Sadly, many good, decent, well-meaning lovers of liberty have become a bit unbalanced by the events of last week in Watertown, Massachusetts. The massive law enforcement response to the bombings at the Boston Marathon, to the murder of an MIT police officer, to the explosive, bloody confrontation between police and the two bombers on the streets of Watertown, is being characterized in some quarters as illegal and unconstitutional. Most particularly, the searches which were conducted while the police were looking for the surviving terrorist seem to be troubling many.
But, in fact, those searches were well within established constitutional parameters concerning what is and isn't a "reasonable" search
. The authorities seem to have faithfully followed accepted legal practices and procedures
First and foremost, those operations were designed to protect innocent human life, because that overriding concern must always precede concerns about privacy or property or lawyers. If impinged upon or destroyed, privacy or property can quickly be restored. But a life, once taken, is gone forever.
The God-given right to life is the supreme right, and it is unalienable. Constitutionally, apart from just war and justifiable homicide, the only way your life can be legitimately taken from you is if you are found guilty of a capital crime by a jury of your peers.
The right to liberty is also unalienable, but it is not without natural limits, limits that are prescribed by the natural rights of other individuals, and by the rights and security needs of the whole body of the people. When you enter into society, any society, but especially one that governs itself by the rule of law and constitutions, you have agreed to accept the limitations on your liberties that are inherent in balancing your rights and liberties against the rights and liberties of others. As the old saying goes, "your right to swing your fist ends at my nose."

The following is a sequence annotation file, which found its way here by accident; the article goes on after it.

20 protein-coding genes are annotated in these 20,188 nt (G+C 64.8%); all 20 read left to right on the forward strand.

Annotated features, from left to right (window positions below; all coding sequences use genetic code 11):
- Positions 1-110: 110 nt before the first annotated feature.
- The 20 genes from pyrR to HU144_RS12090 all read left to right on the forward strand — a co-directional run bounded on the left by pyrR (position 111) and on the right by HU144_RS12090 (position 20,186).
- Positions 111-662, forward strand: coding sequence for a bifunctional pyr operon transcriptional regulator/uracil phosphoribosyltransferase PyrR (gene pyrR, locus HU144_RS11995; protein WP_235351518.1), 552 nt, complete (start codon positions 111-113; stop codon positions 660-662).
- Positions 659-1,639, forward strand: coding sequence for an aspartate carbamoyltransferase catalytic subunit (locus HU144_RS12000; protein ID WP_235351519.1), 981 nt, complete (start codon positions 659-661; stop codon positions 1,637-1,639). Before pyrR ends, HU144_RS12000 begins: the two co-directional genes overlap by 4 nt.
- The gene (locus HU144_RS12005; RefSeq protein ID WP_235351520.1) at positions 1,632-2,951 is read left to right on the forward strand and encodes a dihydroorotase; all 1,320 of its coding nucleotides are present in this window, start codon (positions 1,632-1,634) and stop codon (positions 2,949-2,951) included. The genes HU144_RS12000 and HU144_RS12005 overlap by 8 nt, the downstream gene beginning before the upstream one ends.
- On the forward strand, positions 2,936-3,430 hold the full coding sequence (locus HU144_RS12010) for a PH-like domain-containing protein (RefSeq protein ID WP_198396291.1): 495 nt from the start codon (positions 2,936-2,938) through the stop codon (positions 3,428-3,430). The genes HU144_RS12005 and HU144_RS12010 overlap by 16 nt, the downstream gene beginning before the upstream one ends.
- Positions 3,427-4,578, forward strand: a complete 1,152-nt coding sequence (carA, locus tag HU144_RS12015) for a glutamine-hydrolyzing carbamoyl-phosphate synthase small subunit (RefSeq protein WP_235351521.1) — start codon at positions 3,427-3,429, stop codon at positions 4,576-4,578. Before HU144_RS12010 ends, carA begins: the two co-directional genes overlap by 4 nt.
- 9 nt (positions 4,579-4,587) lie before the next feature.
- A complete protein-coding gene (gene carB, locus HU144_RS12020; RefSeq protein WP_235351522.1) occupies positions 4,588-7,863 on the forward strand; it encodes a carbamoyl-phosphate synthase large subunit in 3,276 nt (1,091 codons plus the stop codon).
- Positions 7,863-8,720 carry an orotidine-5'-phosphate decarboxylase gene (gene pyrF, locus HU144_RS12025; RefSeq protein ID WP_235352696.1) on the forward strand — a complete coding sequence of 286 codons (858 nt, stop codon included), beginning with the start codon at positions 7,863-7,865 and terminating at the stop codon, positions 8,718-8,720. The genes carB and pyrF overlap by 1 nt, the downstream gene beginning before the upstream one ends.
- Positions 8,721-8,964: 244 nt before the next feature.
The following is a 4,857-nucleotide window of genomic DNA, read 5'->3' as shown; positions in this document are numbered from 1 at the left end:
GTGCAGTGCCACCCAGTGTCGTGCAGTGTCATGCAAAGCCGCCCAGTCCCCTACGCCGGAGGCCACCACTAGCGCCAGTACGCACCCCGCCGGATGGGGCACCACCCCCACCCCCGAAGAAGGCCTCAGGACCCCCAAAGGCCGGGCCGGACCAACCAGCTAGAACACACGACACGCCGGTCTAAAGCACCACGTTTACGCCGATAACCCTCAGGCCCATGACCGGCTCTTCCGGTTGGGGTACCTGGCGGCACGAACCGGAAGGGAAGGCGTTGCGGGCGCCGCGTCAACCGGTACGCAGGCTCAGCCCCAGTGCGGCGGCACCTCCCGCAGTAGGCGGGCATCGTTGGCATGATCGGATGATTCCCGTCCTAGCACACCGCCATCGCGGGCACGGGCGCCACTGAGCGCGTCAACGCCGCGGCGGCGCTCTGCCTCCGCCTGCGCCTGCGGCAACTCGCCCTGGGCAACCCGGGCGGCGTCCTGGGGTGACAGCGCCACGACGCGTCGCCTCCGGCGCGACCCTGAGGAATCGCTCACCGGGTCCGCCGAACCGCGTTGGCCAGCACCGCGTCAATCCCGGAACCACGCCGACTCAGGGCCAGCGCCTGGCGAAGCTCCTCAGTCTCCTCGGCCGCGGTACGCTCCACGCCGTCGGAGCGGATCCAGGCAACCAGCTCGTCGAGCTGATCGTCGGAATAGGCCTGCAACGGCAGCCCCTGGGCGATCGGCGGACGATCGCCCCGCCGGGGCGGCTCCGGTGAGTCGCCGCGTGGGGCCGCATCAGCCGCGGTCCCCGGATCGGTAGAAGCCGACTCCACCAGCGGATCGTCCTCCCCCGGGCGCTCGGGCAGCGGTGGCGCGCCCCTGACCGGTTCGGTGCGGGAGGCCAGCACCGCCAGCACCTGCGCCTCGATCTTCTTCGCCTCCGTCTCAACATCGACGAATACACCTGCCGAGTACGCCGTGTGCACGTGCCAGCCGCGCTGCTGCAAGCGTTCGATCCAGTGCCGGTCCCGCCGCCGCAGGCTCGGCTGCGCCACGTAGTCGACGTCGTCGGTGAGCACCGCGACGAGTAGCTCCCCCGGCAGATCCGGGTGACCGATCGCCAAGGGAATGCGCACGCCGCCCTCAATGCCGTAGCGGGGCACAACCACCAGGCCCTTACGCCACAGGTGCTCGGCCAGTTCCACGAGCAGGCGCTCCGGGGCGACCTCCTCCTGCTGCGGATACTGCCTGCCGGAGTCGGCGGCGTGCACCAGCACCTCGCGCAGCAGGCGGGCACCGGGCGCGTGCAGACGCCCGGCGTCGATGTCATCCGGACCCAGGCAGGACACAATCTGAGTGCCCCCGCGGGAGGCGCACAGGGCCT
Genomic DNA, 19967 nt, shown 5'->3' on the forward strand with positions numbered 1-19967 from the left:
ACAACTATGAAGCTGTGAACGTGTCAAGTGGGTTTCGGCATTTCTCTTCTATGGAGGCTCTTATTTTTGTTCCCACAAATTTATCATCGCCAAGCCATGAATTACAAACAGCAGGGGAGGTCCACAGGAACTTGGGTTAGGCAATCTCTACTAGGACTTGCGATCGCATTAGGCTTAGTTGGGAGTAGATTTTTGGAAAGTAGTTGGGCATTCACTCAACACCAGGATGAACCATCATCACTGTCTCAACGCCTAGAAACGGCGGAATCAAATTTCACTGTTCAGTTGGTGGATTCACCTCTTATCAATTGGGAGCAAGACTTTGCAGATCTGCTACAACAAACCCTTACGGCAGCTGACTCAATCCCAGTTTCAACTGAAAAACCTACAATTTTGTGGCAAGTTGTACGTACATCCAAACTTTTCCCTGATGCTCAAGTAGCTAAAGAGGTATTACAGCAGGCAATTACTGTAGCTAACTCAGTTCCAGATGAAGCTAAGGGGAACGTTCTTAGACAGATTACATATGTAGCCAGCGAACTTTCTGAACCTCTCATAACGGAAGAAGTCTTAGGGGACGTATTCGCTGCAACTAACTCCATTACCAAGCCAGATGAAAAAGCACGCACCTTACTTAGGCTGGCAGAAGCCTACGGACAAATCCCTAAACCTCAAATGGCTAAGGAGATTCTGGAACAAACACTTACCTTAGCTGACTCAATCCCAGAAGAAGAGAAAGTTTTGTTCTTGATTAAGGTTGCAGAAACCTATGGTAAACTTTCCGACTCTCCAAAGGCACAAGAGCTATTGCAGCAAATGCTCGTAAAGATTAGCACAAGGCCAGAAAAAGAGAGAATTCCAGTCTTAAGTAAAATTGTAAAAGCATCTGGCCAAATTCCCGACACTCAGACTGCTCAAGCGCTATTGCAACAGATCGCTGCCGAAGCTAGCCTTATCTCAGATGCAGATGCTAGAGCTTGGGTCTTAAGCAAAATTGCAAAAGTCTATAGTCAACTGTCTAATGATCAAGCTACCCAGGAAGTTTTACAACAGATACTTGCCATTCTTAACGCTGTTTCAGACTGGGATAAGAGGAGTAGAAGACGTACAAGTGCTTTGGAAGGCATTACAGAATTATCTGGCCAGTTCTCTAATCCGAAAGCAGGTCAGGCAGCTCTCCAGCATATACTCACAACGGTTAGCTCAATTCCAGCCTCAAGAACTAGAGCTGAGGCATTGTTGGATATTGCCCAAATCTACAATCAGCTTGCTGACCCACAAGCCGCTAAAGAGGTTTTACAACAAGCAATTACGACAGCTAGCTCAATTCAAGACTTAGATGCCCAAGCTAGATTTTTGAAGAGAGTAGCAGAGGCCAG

We might also say that "your right to swing your door ends at my nose." Your important, absolutely legitimate, God-given right to the privacy of your home does not outweigh the rights of other individuals, of your neighbors, or of the whole community, to be secure in their lives, liberty, and property.
Your legitimate right to the privacy of your home also does not outweigh the right of law enforcement officers to be sure that they are not shot in the back as they pursue a dangerous terrorist. Cops are people too, and they bleed just like the rest of us. They also have rights, starting with the right to live.
The primary purpose of government is to protect the lives of the people. And that's exactly what law enforcement personnel did in Watertown. They fulfilled their purpose. The searches that were carried out were not only legal, as even the ACLU has admitted
, they were absolutely necessary to protect the people in their homes, to protect other lives throughout the community, and perhaps even to protect other communities from further attacks. As important as the right to privacy is, it does NOT trump the right to life. (By the way, this is equally true if you're talking about heartless terrorists roaming the streets or heartless killers in the abortion clinics.)
Chances are extremely high that if a terrorist was running around the neighborhoods of the critics they would respond pretty much the same way that the people of Watertown responded. If the tranquility of their community were to be shattered, they would likely be working with police to bring about the speediest, safest resolution possible. They would also likely be giving voice to a heart of deep gratitude toward those who helped restore peace to their town, just as the people of Watertown and Boston have done.
Thank God for those who put themselves in harm's way to protect the innocent. Appreciate them, don't denigrate them.
The founders of this republic were also willing to put their lives on the line to protect the lives and the liberty of their families and fellow countrymen. And they did. But I see no evidence that they thought that the rights to privacy and property trumped the right to life or the overall security needs of the entire community and nation. They had a balanced understanding of the concept of rights. They had a sense of proportion.
In May of 1781, during the American Revolution, when British troops commandeered her house for use as a military outpost, Rebecca Motte, whose husband had died early in the war, was living there with her children. Colonel Light Horse Henry Lee described the Motte estate as being “situated on a high and commanding hill...surrounded with a deep trench, along the interior margin of which was raised a strong and lofty parapet.” When the Americans finally surrounded the house, Mrs. Motte is said to have told Lee and General Francis Marion, “If it were a palace, it should go.” She presented a set of combustible arrows to him that were then used to set the roof on fire. The British promptly surrendered.
When the enemy attacked, Rebecca Motte put the lives of her fellow Americans and the needs of her country ahead of her own rights and material possessions. She kept her balance. She kept a sense of proportion. She understood what was truly important. May we follow her sterling example of reasonable, balanced patriotism and selflessness.